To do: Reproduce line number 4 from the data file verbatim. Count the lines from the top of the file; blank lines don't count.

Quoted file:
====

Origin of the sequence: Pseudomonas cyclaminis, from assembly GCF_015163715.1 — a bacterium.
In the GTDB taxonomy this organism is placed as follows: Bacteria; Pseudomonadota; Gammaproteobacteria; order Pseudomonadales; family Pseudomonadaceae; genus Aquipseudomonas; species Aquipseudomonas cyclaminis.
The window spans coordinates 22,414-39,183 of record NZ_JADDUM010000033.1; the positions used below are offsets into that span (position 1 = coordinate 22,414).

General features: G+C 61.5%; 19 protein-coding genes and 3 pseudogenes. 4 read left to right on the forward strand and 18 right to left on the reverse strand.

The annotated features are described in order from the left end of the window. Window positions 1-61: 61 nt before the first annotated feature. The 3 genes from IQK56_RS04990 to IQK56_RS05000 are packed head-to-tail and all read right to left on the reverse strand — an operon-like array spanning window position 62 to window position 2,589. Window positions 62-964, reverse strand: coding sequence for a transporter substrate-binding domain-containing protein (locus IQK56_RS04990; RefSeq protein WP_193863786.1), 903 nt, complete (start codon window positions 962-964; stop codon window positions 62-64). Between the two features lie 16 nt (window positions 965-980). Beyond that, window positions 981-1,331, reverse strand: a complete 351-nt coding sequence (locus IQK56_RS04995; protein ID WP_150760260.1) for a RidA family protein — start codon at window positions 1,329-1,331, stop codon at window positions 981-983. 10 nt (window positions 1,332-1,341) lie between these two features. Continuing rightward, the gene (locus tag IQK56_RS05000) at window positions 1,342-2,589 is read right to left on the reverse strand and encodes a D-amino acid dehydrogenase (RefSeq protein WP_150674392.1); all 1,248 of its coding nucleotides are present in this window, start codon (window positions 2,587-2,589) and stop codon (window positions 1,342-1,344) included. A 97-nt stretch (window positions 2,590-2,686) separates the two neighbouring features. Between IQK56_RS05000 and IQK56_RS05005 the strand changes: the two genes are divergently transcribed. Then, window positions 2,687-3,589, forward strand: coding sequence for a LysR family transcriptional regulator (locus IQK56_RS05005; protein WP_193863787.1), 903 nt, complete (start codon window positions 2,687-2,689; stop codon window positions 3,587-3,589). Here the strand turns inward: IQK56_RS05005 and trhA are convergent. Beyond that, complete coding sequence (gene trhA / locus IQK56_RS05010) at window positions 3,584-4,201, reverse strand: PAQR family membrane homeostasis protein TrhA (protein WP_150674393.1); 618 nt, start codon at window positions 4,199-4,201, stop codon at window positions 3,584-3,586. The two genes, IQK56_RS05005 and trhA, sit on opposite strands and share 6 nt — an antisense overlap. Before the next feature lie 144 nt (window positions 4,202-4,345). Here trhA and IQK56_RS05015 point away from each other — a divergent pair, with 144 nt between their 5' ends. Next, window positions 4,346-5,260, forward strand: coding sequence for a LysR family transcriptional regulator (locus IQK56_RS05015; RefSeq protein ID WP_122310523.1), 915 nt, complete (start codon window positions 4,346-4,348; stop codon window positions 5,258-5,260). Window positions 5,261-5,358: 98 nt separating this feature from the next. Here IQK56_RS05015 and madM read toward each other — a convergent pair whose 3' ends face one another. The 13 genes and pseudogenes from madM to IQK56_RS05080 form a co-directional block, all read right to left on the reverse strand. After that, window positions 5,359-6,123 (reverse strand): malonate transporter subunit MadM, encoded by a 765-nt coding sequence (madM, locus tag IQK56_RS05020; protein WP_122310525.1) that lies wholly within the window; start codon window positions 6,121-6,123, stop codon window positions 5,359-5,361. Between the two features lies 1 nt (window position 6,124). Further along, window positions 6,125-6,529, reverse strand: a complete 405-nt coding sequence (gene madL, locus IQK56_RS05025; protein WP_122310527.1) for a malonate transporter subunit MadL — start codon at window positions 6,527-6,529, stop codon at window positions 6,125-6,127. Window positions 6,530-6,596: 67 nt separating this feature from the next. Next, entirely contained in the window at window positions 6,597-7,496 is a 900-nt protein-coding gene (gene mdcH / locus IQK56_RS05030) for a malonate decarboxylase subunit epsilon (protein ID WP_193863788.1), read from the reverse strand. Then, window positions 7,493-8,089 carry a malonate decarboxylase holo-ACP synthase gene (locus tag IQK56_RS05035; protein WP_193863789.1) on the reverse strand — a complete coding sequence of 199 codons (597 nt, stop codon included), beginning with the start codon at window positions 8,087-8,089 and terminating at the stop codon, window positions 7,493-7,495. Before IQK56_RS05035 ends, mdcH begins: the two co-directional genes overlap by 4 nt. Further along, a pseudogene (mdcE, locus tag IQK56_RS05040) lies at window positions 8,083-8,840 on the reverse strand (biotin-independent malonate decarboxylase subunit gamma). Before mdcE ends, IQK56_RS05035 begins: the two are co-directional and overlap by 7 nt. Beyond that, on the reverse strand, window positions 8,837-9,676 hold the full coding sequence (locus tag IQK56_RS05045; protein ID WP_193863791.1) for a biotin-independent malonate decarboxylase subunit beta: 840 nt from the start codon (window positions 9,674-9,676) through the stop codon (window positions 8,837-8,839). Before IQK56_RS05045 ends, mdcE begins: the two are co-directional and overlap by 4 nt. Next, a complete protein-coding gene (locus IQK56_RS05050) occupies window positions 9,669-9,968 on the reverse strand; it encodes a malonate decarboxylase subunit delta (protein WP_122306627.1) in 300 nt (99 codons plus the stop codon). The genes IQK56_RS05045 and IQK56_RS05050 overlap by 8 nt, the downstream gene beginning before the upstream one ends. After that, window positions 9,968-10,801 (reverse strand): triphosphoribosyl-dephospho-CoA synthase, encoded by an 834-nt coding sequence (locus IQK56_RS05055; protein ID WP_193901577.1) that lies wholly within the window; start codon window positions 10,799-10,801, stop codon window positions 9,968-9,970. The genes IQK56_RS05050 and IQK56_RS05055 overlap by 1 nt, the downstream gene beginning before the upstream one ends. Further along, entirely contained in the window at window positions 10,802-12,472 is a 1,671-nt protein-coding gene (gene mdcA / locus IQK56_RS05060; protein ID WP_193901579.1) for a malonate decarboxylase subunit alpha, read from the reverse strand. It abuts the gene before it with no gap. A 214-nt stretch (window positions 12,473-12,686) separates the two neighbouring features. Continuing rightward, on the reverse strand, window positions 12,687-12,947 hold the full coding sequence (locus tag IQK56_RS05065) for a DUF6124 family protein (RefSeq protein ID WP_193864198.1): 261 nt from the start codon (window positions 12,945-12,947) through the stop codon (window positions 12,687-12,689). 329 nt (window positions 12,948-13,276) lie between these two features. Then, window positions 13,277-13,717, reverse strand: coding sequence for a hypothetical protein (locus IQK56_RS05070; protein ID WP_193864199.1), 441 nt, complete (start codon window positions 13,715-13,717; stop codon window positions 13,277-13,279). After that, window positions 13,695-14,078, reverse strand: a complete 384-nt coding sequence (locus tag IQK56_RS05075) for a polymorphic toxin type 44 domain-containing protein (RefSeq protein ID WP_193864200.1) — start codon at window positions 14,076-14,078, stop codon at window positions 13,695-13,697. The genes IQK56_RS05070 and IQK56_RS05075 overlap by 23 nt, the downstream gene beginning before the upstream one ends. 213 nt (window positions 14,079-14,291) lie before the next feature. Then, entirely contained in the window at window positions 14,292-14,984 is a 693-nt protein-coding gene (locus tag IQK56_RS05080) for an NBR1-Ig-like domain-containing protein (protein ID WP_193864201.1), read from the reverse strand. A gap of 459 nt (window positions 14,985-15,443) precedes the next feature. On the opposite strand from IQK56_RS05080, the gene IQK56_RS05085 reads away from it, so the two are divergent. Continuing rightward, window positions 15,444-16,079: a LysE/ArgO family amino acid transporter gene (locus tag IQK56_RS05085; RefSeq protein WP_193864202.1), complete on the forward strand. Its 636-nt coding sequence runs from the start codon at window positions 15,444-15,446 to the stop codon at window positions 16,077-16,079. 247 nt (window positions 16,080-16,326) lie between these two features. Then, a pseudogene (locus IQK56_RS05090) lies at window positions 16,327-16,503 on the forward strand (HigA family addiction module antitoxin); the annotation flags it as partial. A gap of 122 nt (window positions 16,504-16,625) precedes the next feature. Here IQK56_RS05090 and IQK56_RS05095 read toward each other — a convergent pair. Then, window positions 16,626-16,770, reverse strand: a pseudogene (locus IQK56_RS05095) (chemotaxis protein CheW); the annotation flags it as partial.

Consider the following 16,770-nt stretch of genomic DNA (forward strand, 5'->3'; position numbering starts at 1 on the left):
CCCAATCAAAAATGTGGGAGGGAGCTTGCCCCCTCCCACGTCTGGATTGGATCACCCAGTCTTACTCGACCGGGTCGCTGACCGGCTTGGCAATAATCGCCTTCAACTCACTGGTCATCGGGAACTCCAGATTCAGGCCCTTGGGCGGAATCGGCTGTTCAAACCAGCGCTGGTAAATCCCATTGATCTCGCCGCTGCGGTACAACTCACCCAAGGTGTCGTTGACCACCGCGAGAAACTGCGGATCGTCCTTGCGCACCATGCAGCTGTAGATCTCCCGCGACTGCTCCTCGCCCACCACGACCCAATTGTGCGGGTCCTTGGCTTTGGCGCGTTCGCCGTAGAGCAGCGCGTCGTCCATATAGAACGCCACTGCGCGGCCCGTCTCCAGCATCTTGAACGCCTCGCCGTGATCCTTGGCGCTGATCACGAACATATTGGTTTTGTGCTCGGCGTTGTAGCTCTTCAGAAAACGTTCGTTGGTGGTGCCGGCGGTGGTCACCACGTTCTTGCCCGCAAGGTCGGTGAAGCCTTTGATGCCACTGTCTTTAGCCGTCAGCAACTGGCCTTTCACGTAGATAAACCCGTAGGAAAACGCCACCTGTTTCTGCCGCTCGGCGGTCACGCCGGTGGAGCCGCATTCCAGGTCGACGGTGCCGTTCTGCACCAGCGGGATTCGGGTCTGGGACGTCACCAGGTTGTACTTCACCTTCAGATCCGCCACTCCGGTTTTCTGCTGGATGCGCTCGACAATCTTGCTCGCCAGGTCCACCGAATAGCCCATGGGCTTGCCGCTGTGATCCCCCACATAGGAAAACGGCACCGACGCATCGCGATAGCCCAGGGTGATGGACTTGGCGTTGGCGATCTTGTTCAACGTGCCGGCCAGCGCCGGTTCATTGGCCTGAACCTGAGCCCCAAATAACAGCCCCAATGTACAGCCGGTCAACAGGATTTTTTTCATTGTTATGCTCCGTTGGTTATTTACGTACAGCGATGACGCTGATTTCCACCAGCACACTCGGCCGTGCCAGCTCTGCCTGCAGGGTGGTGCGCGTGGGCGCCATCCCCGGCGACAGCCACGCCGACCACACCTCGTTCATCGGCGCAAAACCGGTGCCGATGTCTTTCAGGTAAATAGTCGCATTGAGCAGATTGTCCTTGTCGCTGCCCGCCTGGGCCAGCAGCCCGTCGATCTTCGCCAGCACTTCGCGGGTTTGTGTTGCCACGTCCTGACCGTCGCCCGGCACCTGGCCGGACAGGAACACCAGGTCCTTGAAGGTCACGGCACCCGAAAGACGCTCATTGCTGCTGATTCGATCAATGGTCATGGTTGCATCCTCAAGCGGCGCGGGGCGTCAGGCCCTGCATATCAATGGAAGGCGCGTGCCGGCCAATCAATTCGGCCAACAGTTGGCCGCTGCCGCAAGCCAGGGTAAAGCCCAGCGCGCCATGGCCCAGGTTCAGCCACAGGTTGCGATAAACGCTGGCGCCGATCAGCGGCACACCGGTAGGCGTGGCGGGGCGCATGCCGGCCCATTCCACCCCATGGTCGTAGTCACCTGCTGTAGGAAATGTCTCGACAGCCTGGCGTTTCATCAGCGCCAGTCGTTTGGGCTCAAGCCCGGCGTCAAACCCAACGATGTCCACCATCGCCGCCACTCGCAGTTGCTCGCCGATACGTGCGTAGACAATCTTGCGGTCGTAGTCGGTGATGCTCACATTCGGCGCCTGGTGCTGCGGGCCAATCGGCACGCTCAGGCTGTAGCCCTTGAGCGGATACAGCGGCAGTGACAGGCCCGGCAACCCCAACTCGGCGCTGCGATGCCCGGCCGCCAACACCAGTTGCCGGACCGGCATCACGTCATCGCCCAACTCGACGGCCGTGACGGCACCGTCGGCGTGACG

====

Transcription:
General features: G+C 61.5%; 19 protein-coding genes and 3 pseudogenes. 4 read left to right on the forward strand and 18 right to left on the reverse strand.